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lamp lifetime of up to 12 years. Inspired by the Japanese sun shell, the

Serenga Sun-Lite recessed downlighter is discreet, completely unobtrusive and good looking enough to make emergency lighting part of the overall lighting scheme. For areas where recessing isn’t a viable option, the company also offers a surface mounted range developed for use on solid ceilings. Stewart

Langdown, business

development manager at Tridonic, says the increasing sophistication of emergency lighting systems means that specifiers need to take account of many different factors to ensure the end user gets best value. There are now many more systems available that will automatically test emergency lighting, and it’s important to ensure that such systems address all of the relevant criteria. ‘These include issues such as the compatibility of the control gear with modern light sources like LEDs, the level of overall controllability and whether the system is stand-alone or integrated with other lighting controls - and there are various sustainability considerations too, as well as issues such as choice of light source and batteries, which can also have an impact on the design of the emergency luminaire. And the fact of the matter is that not all emergency lighting controls are equal; some offer considerably greater functionality and ease of use than others,’ explains Langdown.

‘Various self-testing systems offer

different levels of functionality so it’s useful to be aware of some key points,’ highlights Langdown. ‘For example, the self-testing function needs to be easy for maintenance staff to use. The important thing here is that the ways that status is indicated are very clear with no room for misinter-pretation. Another factor is

convenience. One of the required tests is a weekly 30-second test to establish and confirm the func- tionality of the unit, battery and lamp. However, this can be inconvenient for the occupier so it’s useful to be able to pre-programme each unit to run the test at a dif-

ferent time, to avoid all units testing at once. Ideally, the unit will delay the test until the normal lighting supply has been switched off for longer than two minutes – minimising the risk of the test being carried out while the occupier is present. In the event that the supply is permanently connected or the lights are left on permanently the unit should ‘force’ a function test after a further 21 hours.’ As noted, self-testing takes some of the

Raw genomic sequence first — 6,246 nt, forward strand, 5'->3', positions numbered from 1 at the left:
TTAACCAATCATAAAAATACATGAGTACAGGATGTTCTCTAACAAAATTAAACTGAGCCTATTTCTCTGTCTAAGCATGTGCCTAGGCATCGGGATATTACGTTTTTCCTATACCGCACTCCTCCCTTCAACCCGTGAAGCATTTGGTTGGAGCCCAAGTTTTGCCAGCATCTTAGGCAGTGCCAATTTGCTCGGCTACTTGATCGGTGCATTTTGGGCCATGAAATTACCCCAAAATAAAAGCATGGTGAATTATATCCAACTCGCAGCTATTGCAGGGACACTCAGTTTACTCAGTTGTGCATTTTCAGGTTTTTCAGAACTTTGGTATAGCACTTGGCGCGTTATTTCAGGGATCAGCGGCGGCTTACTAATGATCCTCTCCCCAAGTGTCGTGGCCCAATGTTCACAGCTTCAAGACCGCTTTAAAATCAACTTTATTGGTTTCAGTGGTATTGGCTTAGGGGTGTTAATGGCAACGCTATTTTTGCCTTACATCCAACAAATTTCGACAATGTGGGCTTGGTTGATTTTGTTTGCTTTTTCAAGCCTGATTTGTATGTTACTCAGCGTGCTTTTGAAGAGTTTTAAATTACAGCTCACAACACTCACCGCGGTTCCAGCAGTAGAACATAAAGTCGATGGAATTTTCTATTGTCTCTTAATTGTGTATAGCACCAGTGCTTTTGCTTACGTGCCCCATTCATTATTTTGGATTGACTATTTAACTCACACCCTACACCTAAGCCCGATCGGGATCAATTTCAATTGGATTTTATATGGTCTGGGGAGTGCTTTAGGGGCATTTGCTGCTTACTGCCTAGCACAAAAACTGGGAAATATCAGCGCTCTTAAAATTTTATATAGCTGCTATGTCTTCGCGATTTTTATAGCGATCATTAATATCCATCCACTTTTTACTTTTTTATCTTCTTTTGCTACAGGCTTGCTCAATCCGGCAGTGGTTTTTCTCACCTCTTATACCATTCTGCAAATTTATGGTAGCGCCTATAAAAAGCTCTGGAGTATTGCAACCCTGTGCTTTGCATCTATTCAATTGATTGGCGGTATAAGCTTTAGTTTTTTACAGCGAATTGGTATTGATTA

pressure off the maintenance team but there is still a requirement for a visual check to determine whether the emergency lighting unit has indicated a fault. ‘It makes sense to take advantage of the recent advances in controls networking, by integrating the emergency lighting testing with the lighting management system. This is a very straightforward process using the popular

Top: Serenga LED range from Thomas & Betts. Right & below: Tridonic offers a broad range of emergency lighting units.


Emergency Lighting Products 01403 786 601

Emergi-lite (Thomas & Betts) 0113 281 0600 ICEL 020 8677 0718 Orbik 01922 743 515 Tridonic UK 01256 374 300


DALI (Digital Addressable Lighting Interface) protocol,’ continues Langdown. The DALI system allows luminaires to be addressed individually, so that detailed information can be monitored for each fitting. In addition to standard information such as indicating faults on the lamp, control gear or battery, the system can provide information on, for example, the device status, type of lamp and type of emergency unit and battery. As a result, with the emergency lighting linked to a DALI lighting management system, information on the operating status can be displayed centrally together with the precise address. Any faults can then be corrected efficiently with no need for maintenance staff to patrol the building, resulting in even greater savings in terms of time and maintenance costs. For peace of mind, make sure the manufacturer is a member of ICEL. If emergency lighting isn’t up to scratch then it could mean life or death in the event of an emergency.


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